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Urban Farming: A Conscious Choice to Food Security

The COVID-19 pandemic has threatened global food security due to supply chain disruption and labor shortages. Meanwhile, as people are spending more time at home, we observe a thrive in urban farming as a means to increase resilience in the food supply in light of the pandemic.


Every year, more people are migrating to urban areas in search of economic opportunity, and a 68% rise by 2050 was forecasted by the United Nation back in 2018. Urban farming undeniably plays an integral part in strengthening food security as we head into probable overpopulation in the near future.


Photo by José Martín Ramírez Carrasco I Unsplash


In fact, urban farming has become a burgeoning trend over the past decade as a result of growing awareness towards the socio-economical, environmental, and ethical underpinnings of food production. In short, consumers are becoming more conscious of where their food comes from, and how they are made.


If anything, the pandemic crisis has only highlighted our dependence on the global supply chain as our primary food source. Evidently, people resorted to panic buying and empty shelves became a common sight when the Movement Control Order (MCO) was announced earlier this year. We also suffered from a dearth in food availability and price hike — a direct consequence of labor shortages and delayed importation.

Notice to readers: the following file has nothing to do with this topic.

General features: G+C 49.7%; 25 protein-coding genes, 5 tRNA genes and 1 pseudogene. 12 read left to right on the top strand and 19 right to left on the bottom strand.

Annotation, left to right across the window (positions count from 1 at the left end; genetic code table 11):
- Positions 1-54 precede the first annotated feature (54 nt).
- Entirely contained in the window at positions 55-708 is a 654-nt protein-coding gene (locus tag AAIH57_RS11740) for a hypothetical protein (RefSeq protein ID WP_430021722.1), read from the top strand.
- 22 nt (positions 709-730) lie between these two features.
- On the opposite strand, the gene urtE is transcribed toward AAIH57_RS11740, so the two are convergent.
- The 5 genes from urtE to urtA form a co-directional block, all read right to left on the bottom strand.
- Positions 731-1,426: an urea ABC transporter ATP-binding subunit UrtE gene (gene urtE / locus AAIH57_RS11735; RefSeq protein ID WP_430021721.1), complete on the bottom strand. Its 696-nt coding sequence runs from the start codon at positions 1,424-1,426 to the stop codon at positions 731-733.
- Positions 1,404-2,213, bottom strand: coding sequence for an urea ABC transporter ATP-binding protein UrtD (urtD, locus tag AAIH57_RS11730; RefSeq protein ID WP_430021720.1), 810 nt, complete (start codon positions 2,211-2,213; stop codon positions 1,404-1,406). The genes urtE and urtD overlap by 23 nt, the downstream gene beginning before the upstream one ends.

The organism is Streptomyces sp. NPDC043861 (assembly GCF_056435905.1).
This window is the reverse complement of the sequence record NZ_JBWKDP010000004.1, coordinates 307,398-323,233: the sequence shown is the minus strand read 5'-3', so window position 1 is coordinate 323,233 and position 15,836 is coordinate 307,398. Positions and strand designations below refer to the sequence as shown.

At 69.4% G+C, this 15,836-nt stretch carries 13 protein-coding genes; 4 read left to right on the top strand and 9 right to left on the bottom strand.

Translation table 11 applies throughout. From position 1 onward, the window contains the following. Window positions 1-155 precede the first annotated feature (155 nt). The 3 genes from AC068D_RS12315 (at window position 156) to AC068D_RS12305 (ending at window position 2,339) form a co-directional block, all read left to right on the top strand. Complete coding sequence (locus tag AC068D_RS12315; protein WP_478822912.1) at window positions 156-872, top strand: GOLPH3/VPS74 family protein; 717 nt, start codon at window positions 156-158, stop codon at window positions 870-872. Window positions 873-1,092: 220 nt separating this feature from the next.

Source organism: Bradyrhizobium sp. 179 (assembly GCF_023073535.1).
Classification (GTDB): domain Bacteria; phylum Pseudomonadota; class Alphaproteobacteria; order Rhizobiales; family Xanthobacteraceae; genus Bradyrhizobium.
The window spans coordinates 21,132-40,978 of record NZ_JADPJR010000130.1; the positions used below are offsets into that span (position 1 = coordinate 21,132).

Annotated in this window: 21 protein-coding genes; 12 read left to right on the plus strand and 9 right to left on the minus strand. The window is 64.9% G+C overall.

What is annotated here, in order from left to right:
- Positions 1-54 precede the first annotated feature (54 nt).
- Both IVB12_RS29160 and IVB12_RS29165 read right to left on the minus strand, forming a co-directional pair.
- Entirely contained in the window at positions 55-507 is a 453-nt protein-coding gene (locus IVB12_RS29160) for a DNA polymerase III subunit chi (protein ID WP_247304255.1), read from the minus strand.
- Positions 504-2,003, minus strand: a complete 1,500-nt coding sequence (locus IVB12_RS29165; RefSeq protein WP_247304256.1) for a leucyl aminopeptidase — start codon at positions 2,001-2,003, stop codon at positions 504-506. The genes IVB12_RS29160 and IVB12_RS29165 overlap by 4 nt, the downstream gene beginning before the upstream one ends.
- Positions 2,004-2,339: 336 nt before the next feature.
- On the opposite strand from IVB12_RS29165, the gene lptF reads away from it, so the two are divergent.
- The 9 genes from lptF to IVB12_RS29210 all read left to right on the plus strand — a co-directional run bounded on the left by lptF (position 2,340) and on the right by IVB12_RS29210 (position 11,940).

Photo by Oriental Daily


Through urban farming, we maintain food security by having access to nutritious food close to the source of demand. Literature has emphasized the suitability of urban areas to grow horticultural crops, i.e., fruits and vegetables. Research by Nature Food found that using only 10% of a city’s urban space for farming is predicted to provide for 15% of the local population. However, in order to sustain a substantial part of the population, people have to engage in urban farming.


Luckily, flexible farming technologies such as hydroponics and aquaponics allow for urban farming in under-used or abandoned spaces. These methods do not require soil to grow plants and offer easier temperature and humidity control. Such technologies illustrate the high yielding potential for common products such as kale or bok choy.


Urban Farm Tech is at the forefront of developing aquaponic systems that are suitable for either large scale urban farming or household gardening.


The pandemic serves as an opportunity for us to reevaluate our reliance on the supply chain and the vulnerability of perceived food security in times of crisis. It urges us to take matters into our own hands, closing our gap between us and our food source through sustainable, tangible, and practical methods — urban farming.


Want to know how to get started with your own vegetable farm at home through urban farming? Simply reach out to us at francis@urbanfarmtech.net or give us a call at +6012 666 7474 and look for Francis.

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